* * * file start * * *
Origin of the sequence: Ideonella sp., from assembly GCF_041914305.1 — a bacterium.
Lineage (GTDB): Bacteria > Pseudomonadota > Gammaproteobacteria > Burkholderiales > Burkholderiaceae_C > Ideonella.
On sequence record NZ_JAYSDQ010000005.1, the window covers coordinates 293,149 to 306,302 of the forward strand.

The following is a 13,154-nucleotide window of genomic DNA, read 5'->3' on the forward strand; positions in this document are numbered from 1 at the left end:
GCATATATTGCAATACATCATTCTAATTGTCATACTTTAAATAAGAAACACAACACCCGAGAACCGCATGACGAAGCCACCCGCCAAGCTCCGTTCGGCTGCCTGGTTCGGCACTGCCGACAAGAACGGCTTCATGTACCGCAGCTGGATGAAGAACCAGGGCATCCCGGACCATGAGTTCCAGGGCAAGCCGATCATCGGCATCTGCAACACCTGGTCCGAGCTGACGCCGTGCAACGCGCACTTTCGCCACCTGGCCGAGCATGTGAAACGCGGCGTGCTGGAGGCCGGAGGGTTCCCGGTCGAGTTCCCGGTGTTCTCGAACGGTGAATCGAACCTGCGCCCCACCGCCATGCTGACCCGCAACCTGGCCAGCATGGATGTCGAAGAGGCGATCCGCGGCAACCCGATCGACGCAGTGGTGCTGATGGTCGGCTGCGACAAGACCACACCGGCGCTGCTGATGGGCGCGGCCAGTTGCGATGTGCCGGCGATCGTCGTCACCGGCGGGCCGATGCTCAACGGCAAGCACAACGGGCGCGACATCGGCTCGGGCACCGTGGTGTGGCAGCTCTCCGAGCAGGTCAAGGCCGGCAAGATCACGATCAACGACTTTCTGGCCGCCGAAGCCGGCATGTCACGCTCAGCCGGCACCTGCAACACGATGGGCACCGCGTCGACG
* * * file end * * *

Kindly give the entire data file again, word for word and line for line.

Origin of the sequence: Ideonella sp., from assembly GCF_041914305.1 — a bacterium.
Lineage (GTDB): Bacteria > Pseudomonadota > Gammaproteobacteria > Burkholderiales > Burkholderiaceae_C > Ideonella.
On sequence record NZ_JAYSDQ010000005.1, the window covers coordinates 293,149 to 306,302 of the forward strand.

The following is a 13,154-nucleotide window of genomic DNA, read 5'->3' on the forward strand; positions in this document are numbered from 1 at the left end:
GCATATATTGCAATACATCATTCTAATTGTCATACTTTAAATAAGAAACACAACACCCGAGAACCGCATGACGAAGCCACCCGCCAAGCTCCGTTCGGCTGCCTGGTTCGGCACTGCCGACAAGAACGGCTTCATGTACCGCAGCTGGATGAAGAACCAGGGCATCCCGGACCATGAGTTCCAGGGCAAGCCGATCATCGGCATCTGCAACACCTGGTCCGAGCTGACGCCGTGCAACGCGCACTTTCGCCACCTGGCCGAGCATGTGAAACGCGGCGTGCTGGAGGCCGGAGGGTTCCCGGTCGAGTTCCCGGTGTTCTCGAACGGTGAATCGAACCTGCGCCCCACCGCCATGCTGACCCGCAACCTGGCCAGCATGGATGTCGAAGAGGCGATCCGCGGCAACCCGATCGACGCAGTGGTGCTGATGGTCGGCTGCGACAAGACCACACCGGCGCTGCTGATGGGCGCGGCCAGTTGCGATGTGCCGGCGATCGTCGTCACCGGCGGGCCGATGCTCAACGGCAAGCACAACGGGCGCGACATCGGCTCGGGCACCGTGGTGTGGCAGCTCTCCGAGCAGGTCAAGGCCGGCAAGATCACGATCAACGACTTTCTGGCCGCCGAAGCCGGCATGTCACGCTCAGCCGGCACCTGCAACACGATGGGCACCGCGTCGACG